TAMPA — Tom Brady is afraid to step off the hamster wheel. He’s fearful of ending his unparalleled career after 22 seasons knowing nothing will compare to playing quarterback in the NFL.
He admits to being “tormented” by his love of football, even at the expense of failing to live up to the example set by his role model, his father, Tom Sr.
“It’s like the hamster wheel doesn’t stop, and if you stop the hamster wheel, maybe there’s a fear that you will never be able to get back on,” Brady says in Man in the Arena, his docuseries that captures the journey of his 10 Super Bowl appearances. “What’s going to bring me the joy as I move forward?”
The 10th and final episode of the series is scheduled to air at 11 p.m. Monday on ESPN+. It offers no footage of Brady’s decision to retire on Feb 1. Nor does it specifically mention his decision to end that retirement six weeks later and rejoin the Bucs.
But it offers great insight into Brady’s biggest internal conflict at age 44.
What happens when you are so great at something that you can’t give it up, even though you know it’s almost selfish and maybe not in the best interest of your wife and three children?
The final episode is aptly named “The Wheel,” and it continues to spin uncontrollably for Brady.
The episode mostly chronicles the Bucs’ Super Bowl 55 season in 2020, from Brady’s divorce with the Patriots after 20 years to his system for choosing the Bucs and eventually overcoming a mediocre start by the team to lift his seventh Lombardi Trophy.
But as much as it is about football, it serves more as a window into Brady’s headspace during the past few years in Tampa Bay.
Landing in Tampa Bay, with a talented roster, experienced coach, warm climate and laid-back lifestyle suited Brady instantly as he trained for the 2020 season in his pool at the home he rented on Davis Islands.
“I remember (personal trainer) Alex (Guerero) and I were working out, and every day we were in the pool to do a pool workout I would look at Alex and go, ‘Dude, can you believe this? It’s 85 degrees out, and we’re in the pool getting ready for the football season,’ " Brady says.
Brady reveals that he convinced tight end Rob Gronkowski to join him in Tampa Bay during a throwing session Brady arranged at the Barclays Center in Brooklyn, N.Y., after a call to Nets superstar Kevin Durant.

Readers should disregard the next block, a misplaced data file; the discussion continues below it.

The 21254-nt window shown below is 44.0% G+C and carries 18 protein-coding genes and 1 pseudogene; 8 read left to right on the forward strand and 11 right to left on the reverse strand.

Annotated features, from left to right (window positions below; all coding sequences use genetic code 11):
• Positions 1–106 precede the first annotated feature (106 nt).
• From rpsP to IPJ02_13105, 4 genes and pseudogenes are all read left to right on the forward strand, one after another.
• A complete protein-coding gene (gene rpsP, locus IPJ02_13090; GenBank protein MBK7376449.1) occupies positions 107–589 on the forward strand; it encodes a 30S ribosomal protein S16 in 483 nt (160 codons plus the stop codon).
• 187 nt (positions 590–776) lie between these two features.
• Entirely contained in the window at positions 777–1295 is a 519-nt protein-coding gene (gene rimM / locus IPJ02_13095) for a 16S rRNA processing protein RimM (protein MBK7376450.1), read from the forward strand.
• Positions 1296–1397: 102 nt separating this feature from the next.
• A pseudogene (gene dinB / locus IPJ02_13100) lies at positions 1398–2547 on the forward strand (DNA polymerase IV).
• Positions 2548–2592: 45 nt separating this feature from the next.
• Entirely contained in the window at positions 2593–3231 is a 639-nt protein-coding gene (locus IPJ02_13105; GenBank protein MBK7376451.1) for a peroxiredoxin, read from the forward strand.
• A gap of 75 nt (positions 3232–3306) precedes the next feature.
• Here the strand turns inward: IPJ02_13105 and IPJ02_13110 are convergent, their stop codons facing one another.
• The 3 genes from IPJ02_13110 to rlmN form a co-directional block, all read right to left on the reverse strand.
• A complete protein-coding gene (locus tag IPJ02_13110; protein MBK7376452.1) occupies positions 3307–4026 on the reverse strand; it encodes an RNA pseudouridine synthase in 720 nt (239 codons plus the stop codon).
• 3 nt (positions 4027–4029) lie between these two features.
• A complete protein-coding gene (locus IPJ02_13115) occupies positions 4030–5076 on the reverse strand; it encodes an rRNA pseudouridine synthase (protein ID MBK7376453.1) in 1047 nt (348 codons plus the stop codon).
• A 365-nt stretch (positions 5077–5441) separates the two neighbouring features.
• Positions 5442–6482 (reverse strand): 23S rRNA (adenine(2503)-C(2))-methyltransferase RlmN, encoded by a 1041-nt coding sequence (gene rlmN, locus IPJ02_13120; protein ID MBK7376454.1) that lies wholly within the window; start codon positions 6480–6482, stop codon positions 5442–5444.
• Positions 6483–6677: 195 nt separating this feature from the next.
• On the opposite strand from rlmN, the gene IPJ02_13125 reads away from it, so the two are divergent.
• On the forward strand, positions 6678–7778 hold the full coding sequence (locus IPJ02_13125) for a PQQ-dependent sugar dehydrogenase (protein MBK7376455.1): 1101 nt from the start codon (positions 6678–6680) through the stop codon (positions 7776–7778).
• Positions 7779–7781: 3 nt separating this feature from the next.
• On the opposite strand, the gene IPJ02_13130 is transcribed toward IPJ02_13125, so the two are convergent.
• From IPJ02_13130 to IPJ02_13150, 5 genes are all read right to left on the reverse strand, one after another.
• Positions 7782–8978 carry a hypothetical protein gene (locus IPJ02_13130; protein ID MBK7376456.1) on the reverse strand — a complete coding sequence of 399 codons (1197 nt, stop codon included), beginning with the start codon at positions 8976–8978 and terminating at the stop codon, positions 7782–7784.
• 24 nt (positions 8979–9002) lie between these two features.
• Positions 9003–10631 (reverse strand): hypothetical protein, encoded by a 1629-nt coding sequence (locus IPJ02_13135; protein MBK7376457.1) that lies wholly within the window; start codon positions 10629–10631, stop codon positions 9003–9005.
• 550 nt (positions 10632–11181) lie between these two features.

The Bucs started the season 7-5 but won their final four regular-season games before taking down the Saints’ Drew Brees, the Packers’ Aaron Rodgers and the Chiefs’ Patrick Mahomes in the postseason. Winning the NFC Championship Game at Green Bay’s Lambeau Field might have been Brady’s best memory.
“If you ever go to Lambeau Field for an NFC Championship Game, that’s football heaven,’” he says. “It’s a game that I’ll remember. Play by play. The weather. The way the sun hit the stadium. The way the grass felt on my feet. The way the reflection off the helmets was that game. Everything is kind of instilled in my mind, a photographic memory almost of those moments.”
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But it’s Brady’s moments with his father that dominate the final episode. Whether it was baseball or football, Tom Sr. made it a point to get off work in time to help his son develop as a man and an athlete.
“My dad made every commitment to me that was an amazing dad,” Brady says, wiping away tears. “There was never a moment when he didn’t have time to support what I wanted to do and try to achieve. It’s a hard thing to do.
“From the time I was a kid, whether I wanted to be a pro baseball player, he’d come home and take me out on the field and hit me ground balls until the sun set. When I wanted to learn to play QB ... he didn’t push me, he kind of held me up.”
But Brady is conflicted about what he misses with his own family due to the demands of his NFL career.
“I realize life for me is becoming more complicated,” he says. “How do I make my life a little more simple to find a little more joy in the simple moments, because I’m so excited about achieving more?”
Before the episode ends, Brady addresses the biggest struggle in his life, an impossible effort to find a work/life balance while playing a sport well beyond anyone’s expectations.
“When I think about being a dad, I think about (Tom Sr.),” Brady says. “Because of what my dad meant to me, and I know I’m not as good of a dad to my kids that my dad has been to me. I use them as my example of how to keep a family together and to care and support and to love. We want our kids to be happy. I want them to be respectful of people. I want them to be kind. I want them to make the world a better place.
“I think maybe what I wish for our children is to find something they really love like I have. But I think I’ve taken it to the extreme, too. There are imbalances in my life, and I hope they don’t take things as far as I’ve taken them. I want them to experience great success in whatever they do, but there’s a torment about me that I don’t wish upon them.
“I know there’s time for me to be sitting in the stands, I know there’s time for me to be doing other things,” Brady continues. “But there’s still a desire to win. When you’re the man in the arena, there’s no thrill like that.”
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